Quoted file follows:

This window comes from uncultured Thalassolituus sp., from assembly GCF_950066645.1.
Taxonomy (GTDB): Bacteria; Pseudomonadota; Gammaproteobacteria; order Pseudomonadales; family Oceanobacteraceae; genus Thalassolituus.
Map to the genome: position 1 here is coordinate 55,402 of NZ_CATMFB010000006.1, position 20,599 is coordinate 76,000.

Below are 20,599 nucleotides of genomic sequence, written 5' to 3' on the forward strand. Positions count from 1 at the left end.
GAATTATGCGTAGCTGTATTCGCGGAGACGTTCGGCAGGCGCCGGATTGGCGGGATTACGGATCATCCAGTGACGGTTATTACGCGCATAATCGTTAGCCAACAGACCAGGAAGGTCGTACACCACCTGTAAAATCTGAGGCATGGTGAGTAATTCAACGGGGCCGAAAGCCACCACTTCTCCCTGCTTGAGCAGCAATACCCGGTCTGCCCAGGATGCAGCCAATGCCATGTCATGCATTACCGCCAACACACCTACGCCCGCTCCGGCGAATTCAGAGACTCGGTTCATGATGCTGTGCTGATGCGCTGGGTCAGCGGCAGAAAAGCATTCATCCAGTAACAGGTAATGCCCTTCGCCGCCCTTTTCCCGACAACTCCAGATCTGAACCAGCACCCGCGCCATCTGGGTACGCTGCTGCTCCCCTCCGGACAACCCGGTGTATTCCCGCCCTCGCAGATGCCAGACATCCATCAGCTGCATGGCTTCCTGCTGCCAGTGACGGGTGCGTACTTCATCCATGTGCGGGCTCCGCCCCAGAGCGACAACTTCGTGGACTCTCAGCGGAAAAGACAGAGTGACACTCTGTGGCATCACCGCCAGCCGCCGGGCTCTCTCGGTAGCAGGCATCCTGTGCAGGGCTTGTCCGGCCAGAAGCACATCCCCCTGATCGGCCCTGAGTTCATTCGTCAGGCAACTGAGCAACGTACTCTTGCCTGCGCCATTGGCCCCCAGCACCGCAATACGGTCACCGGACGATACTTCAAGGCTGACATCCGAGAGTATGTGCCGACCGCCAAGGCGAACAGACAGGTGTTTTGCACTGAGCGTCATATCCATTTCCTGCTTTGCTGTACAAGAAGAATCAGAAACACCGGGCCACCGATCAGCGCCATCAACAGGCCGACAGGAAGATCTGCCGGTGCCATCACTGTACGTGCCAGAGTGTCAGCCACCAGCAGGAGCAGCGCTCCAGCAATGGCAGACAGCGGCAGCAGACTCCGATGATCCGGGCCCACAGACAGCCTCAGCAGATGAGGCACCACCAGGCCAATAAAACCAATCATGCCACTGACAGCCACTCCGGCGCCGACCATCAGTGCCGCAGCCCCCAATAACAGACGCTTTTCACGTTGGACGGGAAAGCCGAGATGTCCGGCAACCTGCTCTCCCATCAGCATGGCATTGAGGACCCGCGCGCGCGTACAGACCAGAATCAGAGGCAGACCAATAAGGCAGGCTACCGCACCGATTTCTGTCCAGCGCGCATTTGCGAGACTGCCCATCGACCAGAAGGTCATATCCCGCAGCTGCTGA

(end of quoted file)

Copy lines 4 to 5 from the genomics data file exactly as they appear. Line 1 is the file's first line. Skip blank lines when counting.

Below are 20,599 nucleotides of genomic sequence, written 5' to 3' on the forward strand. Positions count from 1 at the left end.
GAATTATGCGTAGCTGTATTCGCGGAGACGTTCGGCAGGCGCCGGATTGGCGGGATTACGGATCATCCAGTGACGGTTATTACGCGCATAATCGTTAGCCAACAGACCAGGAAGGTCGTACACCACCTGTAAAATCTGAGGCATGGTGAGTAATTCAACGGGGCCGAAAGCCACCACTTCTCCCTGCTTGAGCAGCAATACCCGGTCTGCCCAGGATGCAGCCAATGCCATGTCATGCATTACCGCCAACACACCTACGCCCGCTCCGGCGAATTCAGAGACTCGGTTCATGATGCTGTGCTGATGCGCTGGGTCAGCGGCAGAAAAGCATTCATCCAGTAACAGGTAATGCCCTTCGCCGCCCTTTTCCCGACAACTCCAGATCTGAACCAGCACCCGCGCCATCTGGGTACGCTGCTGCTCCCCTCCGGACAACCCGGTGTATTCCCGCCCTCGCAGATGCCAGACATCCATCAGCTGCATGGCTTCCTGCTGCCAGTGACGGGTGCGTACTTCATCCATGTGCGGGCTCCGCCCCAGAGCGACAACTTCGTGGACTCTCAGCGGAAAAGACAGAGTGACACTCTGTGGCATCACCGCCAGCCGCCGGGCTCTCTCGGTAGCAGGCATCCTGTGCAGGGCTTGTCCGGCCAGAAGCACATCCCCCTGATCGGCCCTGAGTTCATTCGTCAGGCAACTGAGCAACGTACTCTTGCCTGCGCCATTGGCCCCCAGCACCGCAATACGGTCACCGGACGATACTTCAAGGCTGACATCCGAGAGTATGTGCCGACCGCCAAGGCGAACAGACAGGTGTTTTGCACTGAGCGTCATATCCATTTCCTGCTTTGCTGTACAAGAAGAATCAGAAACACCGGGCCACCGATCAGCGCCATCAACAGGCCGACAGGAAGATCTGCCGGTGCCATCACTGTACGTGCCAGAGTGTCAGCCACCAGCAGGAGCAGCGCTCCAGCAATGGCAGACAGCGGCAGCAGACTCCGATGATCCGGGCCCACAGACAGCCTCAGCAGATGAGGCACCACCAGGCCAATAAAACCAATCATGCCACTGACAGCCACTCCGGCGCCGACCATCAGTGCCGCAGCCCCCAATAACAGACGCTTTTCACGTTGGACGGGAAAGCCGAGATGTCCGGCAACCTGCTCTCCCATCAGCATGGCATTGAGGACCCGCGCGCGCGTACAGACCAGAATCAGAGGCAGACCAATAAGGCAGGCTACCGCACCGATTTCTGTCCAGCGCGCATTTGCGAGACTGCCCATCGACCAGAAGGTCATATCCCGCAGCTGCTGA